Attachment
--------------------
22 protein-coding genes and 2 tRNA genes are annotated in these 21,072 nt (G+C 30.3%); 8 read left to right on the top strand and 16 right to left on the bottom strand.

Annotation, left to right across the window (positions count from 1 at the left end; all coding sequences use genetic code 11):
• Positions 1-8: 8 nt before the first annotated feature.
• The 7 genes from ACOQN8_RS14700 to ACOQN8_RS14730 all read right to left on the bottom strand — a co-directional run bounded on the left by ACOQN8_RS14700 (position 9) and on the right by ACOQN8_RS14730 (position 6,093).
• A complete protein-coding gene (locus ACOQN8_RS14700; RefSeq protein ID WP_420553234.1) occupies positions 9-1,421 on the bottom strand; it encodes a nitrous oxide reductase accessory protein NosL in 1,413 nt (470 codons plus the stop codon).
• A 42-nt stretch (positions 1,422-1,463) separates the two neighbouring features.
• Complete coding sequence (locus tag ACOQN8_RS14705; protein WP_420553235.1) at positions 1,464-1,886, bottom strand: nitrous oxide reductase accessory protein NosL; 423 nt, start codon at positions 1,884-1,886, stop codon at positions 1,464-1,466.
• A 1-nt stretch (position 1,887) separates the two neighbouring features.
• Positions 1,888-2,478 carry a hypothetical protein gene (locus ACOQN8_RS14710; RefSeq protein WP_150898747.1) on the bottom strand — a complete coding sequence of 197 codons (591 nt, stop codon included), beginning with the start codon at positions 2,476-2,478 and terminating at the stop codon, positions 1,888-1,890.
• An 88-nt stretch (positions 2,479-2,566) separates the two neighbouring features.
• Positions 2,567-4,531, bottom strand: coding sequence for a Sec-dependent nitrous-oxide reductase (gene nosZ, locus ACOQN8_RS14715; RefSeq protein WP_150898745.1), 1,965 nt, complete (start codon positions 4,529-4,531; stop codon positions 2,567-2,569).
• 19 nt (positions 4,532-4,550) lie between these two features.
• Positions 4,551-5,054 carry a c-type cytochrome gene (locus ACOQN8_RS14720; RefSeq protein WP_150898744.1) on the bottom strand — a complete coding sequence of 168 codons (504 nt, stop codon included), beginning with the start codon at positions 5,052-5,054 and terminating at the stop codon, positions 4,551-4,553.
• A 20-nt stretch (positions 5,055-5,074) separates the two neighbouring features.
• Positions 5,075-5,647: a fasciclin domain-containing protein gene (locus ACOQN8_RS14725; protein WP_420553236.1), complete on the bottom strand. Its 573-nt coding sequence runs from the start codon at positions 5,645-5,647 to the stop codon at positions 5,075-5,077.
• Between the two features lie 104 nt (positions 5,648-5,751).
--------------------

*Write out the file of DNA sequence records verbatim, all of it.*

22 protein-coding genes and 2 tRNA genes are annotated in these 21,072 nt (G+C 30.3%); 8 read left to right on the top strand and 16 right to left on the bottom strand.

Annotation, left to right across the window (positions count from 1 at the left end; all coding sequences use genetic code 11):
• Positions 1-8: 8 nt before the first annotated feature.
• The 7 genes from ACOQN8_RS14700 to ACOQN8_RS14730 all read right to left on the bottom strand — a co-directional run bounded on the left by ACOQN8_RS14700 (position 9) and on the right by ACOQN8_RS14730 (position 6,093).
• A complete protein-coding gene (locus ACOQN8_RS14700; RefSeq protein ID WP_420553234.1) occupies positions 9-1,421 on the bottom strand; it encodes a nitrous oxide reductase accessory protein NosL in 1,413 nt (470 codons plus the stop codon).
• A 42-nt stretch (positions 1,422-1,463) separates the two neighbouring features.
• Complete coding sequence (locus tag ACOQN8_RS14705; protein WP_420553235.1) at positions 1,464-1,886, bottom strand: nitrous oxide reductase accessory protein NosL; 423 nt, start codon at positions 1,884-1,886, stop codon at positions 1,464-1,466.
• A 1-nt stretch (position 1,887) separates the two neighbouring features.
• Positions 1,888-2,478 carry a hypothetical protein gene (locus ACOQN8_RS14710; RefSeq protein WP_150898747.1) on the bottom strand — a complete coding sequence of 197 codons (591 nt, stop codon included), beginning with the start codon at positions 2,476-2,478 and terminating at the stop codon, positions 1,888-1,890.
• An 88-nt stretch (positions 2,479-2,566) separates the two neighbouring features.
• Positions 2,567-4,531, bottom strand: coding sequence for a Sec-dependent nitrous-oxide reductase (gene nosZ, locus ACOQN8_RS14715; RefSeq protein WP_150898745.1), 1,965 nt, complete (start codon positions 4,529-4,531; stop codon positions 2,567-2,569).
• 19 nt (positions 4,532-4,550) lie between these two features.
• Positions 4,551-5,054 carry a c-type cytochrome gene (locus ACOQN8_RS14720; RefSeq protein WP_150898744.1) on the bottom strand — a complete coding sequence of 168 codons (504 nt, stop codon included), beginning with the start codon at positions 5,052-5,054 and terminating at the stop codon, positions 4,551-4,553.
• A 20-nt stretch (positions 5,055-5,074) separates the two neighbouring features.
• Positions 5,075-5,647: a fasciclin domain-containing protein gene (locus ACOQN8_RS14725; protein WP_420553236.1), complete on the bottom strand. Its 573-nt coding sequence runs from the start codon at positions 5,645-5,647 to the stop codon at positions 5,075-5,077.
• Between the two features lie 104 nt (positions 5,648-5,751).